I have a tendency ,unlike the other users,to like the remake best (made by Wyler too) .Probably because Lilian Hellman's play included hints at lesbianism,a subject which could not be treated in the thirties ,when Wyler was one of the specialists of the female melodrama.That's why I think that the 1963 movie was more exciting ,and still is ,still in 2007.I'm not sure that all the parents would accept a gay teacher ,but a ménage à trois has lost its scandalous side.

However "these three" is another Wyler's must,well acted by Merle Oberon ,Joel McCrea and Miriam Hopkins ,the latter being my favorite .Wyler is a master when it comes to tell a story.His depiction of the tiny school,of the manor are lovely.Maybe the horrid child overplays a bit -she is more convincing in the remake- but her young pal ,being blackmailed and afraid of being sent to a reform school ,is a good young actress.The scene when the two women meet McCrea for the first time is charming.
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masonfisk26 March 2019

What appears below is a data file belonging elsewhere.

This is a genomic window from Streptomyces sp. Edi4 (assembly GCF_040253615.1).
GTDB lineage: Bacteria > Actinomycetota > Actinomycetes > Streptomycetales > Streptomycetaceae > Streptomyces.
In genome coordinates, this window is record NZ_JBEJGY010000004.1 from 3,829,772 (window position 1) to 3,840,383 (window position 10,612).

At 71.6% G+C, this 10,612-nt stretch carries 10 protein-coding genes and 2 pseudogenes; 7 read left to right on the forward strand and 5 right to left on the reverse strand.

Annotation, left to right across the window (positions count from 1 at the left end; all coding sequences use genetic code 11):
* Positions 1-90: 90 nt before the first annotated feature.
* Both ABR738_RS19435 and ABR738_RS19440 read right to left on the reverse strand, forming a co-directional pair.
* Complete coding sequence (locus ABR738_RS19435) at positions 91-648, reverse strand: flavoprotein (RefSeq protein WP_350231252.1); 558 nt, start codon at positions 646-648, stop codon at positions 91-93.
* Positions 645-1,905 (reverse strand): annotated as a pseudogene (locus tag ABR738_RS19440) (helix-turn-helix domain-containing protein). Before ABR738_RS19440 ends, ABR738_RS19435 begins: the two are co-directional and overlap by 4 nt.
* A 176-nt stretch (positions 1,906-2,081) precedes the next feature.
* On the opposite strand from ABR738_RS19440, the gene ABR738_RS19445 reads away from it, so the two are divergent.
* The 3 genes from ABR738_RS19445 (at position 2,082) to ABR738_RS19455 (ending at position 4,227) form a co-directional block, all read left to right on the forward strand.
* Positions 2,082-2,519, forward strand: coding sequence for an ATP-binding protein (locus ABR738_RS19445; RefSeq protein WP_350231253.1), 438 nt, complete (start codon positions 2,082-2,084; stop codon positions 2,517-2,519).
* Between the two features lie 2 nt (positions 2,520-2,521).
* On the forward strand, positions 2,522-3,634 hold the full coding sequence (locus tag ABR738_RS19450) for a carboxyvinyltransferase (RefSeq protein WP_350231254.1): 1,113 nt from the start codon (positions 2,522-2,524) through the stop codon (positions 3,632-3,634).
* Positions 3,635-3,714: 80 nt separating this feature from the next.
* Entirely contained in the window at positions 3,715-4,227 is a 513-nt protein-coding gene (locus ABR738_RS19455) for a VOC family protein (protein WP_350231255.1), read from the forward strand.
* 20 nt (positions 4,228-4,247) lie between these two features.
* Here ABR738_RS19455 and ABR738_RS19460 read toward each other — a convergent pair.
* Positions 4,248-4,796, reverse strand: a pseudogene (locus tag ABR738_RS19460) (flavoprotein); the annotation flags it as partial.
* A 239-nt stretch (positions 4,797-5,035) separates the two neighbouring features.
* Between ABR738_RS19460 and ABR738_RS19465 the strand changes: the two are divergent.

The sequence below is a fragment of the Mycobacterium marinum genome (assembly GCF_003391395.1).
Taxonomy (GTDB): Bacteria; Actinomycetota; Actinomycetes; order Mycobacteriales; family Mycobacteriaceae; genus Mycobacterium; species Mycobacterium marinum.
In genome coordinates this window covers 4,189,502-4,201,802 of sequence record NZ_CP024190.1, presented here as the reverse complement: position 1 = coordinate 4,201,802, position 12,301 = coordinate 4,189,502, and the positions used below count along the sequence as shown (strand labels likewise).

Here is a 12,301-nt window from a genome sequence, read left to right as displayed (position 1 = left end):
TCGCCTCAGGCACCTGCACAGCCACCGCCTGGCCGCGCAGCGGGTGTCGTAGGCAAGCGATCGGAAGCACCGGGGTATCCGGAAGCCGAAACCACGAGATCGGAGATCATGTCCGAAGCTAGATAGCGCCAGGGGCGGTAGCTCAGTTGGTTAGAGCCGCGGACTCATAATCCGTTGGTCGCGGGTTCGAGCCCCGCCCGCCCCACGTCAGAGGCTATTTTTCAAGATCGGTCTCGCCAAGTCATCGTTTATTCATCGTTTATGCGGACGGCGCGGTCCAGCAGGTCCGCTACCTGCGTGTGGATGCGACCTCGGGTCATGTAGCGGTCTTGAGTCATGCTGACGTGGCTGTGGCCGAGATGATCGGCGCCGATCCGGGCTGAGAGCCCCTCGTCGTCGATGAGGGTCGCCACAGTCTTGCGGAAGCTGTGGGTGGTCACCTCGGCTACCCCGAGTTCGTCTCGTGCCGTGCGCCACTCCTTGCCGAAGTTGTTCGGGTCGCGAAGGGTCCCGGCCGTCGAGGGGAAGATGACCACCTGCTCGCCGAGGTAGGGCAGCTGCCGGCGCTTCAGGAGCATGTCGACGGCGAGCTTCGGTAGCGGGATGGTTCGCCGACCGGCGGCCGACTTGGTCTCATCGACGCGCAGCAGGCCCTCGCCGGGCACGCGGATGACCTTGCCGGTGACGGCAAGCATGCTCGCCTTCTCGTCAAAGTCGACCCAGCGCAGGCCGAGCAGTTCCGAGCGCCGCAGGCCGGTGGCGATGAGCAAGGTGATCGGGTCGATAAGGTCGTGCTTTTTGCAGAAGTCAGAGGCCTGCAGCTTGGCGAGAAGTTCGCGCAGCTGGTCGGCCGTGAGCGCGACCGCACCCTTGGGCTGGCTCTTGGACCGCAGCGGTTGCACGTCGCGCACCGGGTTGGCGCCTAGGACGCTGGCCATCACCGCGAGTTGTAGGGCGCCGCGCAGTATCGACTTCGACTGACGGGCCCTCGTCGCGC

A hot button film from 1936 starring Merle Oberon, Miriam Hopkins & Joel McCrea. 2 recently graduated women decide to try their hand at opening an all girls school at a venue where one of the girl's owns a piece of property. When they go to inspect the house they encounter an eccentric doctor who is making repairs to it, thinking it had been long since abandoned. All three hit it off & they begin taking in student clientele but one of the problematic students, whose rich grandmother lives in town & has some sway in the town's comings & goings, starts trouble for the female duo by insinuating they're sharing their bed w/the kindly doctor which prompts the school's enrollment to evaporate after unsuccessfully suing the dowager for libel. Written by prominent playwright Lillian Hellman & one of William Wyler's first big hits, the original subject matter had to be toned down for this version (when one of the women starts courting the doctor, the other woman is jealous of him rather than her since she had an attraction for her schoolmate in the first place) which Wyler tried to rectify by refilming the movie in 1962 (now called The Children's Hour & starring Audrey Hepburn, Shirley MacLaine & James Garner) & placing the sexual politics where they belonged but being the film industry was timidly dipping a toe into the waters of homosexuality, the same sex infatuation was never realized & was looked down upon as an aberration which the character had to be punished for. That being said, the original does engage w/fine work by the actors, particularly Bonita Granville as the spirited student whose evil knows no bounds. Look for Margaret Hamilton (the Wicked Witch of the West) in an early performance.